How to Replace a Dyson Battery
Dyson, the vacuum company that revolutionized the industry with its bagless cyclone technology, has added handheld vacuums to its product line. Handheld Dyson vacuums, like the DC16, the DC31 and DC35, give you the suction and convenience of a Dyson without having to worry about cables. The handheld vacuums are powered with 1500mAh lithium ion batteries you can recharge by simply storing the vacuum on its stand and plugging the stand to the wall. However, a common complaint is its short battery life. One solution is to have a spare battery and replace your Dyson's battery with a fresh one. Lithium batteries will wear out with use and need replacing. Sometimes batteries are faulty or are not maintained correctly and you will need to replace them sooner. In any case you need to know how to replace the battery of your model.
Dispose the used battery by following your local government's regulations.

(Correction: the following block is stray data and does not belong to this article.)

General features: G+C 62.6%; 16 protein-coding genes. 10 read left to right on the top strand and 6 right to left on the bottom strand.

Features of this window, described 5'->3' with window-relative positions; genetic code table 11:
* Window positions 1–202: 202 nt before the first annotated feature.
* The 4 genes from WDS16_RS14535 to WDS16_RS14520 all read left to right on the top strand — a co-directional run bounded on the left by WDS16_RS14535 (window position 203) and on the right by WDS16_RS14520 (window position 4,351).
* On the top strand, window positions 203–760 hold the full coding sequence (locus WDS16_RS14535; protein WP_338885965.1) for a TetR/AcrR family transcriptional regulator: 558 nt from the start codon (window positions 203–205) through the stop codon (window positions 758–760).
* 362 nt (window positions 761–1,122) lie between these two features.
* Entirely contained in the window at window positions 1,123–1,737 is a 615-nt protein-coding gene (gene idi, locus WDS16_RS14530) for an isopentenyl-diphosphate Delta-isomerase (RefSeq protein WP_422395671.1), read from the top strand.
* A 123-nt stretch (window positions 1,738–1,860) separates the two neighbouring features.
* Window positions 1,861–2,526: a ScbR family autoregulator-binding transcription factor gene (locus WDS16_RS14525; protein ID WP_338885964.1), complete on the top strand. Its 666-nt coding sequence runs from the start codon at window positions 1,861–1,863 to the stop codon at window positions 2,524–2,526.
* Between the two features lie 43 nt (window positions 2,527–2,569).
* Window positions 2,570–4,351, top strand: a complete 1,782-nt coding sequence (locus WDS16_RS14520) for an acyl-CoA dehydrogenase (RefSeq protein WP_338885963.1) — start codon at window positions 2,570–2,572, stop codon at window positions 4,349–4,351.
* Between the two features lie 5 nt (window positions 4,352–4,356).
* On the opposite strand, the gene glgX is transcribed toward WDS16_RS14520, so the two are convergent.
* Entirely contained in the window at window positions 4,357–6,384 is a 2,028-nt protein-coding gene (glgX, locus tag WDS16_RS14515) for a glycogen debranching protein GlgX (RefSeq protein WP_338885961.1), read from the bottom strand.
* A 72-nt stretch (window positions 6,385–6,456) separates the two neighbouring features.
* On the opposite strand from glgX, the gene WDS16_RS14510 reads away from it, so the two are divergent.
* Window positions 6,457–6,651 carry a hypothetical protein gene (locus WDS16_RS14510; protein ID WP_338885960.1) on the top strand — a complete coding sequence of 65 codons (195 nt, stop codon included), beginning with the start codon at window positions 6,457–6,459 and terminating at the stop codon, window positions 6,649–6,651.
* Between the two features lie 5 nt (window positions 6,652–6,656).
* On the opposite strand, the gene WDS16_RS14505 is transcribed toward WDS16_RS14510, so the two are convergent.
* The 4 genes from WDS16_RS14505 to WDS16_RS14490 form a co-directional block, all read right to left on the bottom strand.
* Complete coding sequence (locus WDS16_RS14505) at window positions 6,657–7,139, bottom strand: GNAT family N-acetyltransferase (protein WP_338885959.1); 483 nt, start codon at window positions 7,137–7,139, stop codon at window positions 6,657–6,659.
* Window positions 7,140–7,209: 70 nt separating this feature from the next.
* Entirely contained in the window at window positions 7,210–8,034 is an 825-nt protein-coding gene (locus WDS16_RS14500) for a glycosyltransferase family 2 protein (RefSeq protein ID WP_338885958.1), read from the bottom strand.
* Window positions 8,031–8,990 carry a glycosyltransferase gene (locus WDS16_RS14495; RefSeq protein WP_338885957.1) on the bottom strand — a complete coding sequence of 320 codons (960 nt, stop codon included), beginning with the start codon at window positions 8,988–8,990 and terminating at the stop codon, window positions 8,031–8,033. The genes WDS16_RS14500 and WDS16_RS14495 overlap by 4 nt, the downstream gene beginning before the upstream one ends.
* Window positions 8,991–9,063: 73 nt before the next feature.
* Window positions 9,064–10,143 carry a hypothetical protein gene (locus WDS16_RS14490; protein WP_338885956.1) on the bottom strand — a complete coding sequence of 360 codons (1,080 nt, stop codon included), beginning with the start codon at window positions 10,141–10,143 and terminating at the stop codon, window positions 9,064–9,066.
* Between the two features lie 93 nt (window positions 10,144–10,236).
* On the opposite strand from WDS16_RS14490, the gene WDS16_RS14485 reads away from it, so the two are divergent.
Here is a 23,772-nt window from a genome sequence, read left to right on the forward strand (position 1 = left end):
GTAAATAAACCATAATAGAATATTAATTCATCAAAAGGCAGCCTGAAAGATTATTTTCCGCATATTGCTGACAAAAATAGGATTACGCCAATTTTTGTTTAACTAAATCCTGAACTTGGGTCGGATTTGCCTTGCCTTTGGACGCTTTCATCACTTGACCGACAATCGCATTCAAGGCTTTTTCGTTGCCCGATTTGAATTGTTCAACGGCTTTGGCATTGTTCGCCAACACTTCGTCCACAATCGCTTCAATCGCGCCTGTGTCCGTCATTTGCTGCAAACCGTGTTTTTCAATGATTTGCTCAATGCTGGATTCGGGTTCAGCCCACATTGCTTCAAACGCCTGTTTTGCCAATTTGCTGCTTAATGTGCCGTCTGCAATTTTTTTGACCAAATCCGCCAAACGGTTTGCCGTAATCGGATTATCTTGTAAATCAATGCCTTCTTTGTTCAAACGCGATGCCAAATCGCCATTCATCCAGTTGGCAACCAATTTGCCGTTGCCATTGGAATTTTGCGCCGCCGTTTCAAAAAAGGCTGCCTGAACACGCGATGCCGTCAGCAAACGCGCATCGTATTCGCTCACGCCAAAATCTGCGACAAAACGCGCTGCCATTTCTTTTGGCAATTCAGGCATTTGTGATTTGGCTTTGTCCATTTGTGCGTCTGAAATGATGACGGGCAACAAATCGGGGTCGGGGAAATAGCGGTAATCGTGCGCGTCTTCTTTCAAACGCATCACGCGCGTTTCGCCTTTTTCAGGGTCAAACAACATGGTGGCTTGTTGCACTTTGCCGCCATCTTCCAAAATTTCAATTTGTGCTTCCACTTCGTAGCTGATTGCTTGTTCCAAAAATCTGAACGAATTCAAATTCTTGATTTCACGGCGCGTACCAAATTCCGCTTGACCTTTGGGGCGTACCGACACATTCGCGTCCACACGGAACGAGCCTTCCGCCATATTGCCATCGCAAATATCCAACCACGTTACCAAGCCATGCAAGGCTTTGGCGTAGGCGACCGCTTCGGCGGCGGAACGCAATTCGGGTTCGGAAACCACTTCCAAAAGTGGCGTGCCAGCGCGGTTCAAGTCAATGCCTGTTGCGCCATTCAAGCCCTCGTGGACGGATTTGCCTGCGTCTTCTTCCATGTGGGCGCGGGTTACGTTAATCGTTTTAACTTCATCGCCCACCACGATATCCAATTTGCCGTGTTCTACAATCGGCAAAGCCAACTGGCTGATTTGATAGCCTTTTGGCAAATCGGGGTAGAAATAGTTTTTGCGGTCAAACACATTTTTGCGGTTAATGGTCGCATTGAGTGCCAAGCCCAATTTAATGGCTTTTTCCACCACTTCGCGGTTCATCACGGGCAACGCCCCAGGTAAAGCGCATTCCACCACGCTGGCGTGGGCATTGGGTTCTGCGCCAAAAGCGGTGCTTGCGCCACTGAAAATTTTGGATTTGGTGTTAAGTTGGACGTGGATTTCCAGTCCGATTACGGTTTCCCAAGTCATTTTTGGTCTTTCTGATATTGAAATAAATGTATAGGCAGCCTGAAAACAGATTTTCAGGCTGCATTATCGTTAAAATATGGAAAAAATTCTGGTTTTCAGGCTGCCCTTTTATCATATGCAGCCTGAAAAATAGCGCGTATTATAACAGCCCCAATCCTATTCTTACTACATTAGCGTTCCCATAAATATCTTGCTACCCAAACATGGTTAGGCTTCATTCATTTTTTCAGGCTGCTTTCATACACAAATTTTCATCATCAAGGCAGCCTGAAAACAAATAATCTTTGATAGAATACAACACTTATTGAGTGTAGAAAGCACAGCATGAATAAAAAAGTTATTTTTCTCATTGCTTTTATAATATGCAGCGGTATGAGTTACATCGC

Don't try to open the battery. It contains toxic material that can be dangerous if it leaks from the sealed container. If acid leaks from the battery and comes in contact with your skin, wash away with soap and water. If you inhale the vapors from the acid, move to a source of fresh air and seek the advice of a medical professional.
Place the handheld vacuum so the back of the handle is facing you. The battery is located inside the handle.
Press the tab on the top of the battery cover and slide the cover down. In the DC31 model you will need to press a silver button and then slide the cover off.
Remove the battery from the vacuum. Replace with a new battery. Align the battery terminals with the ports in the battery holder to avoid damaging the battery.
Place the vacuum on its stand and plug the stand into the wall. Wait for the battery to be fully charged before using. If the new battery is already fully charged, you can start using the vacuum immediately.
Andrew Latham has worked as a professional copywriter since 2005 and is the owner of LanguageVox, a Spanish and English language services provider. His work has been published in "Property News" and on the San Francisco Chronicle's website, SFGate. Latham holds a Bachelor of Science in English and a diploma in linguistics from Open University.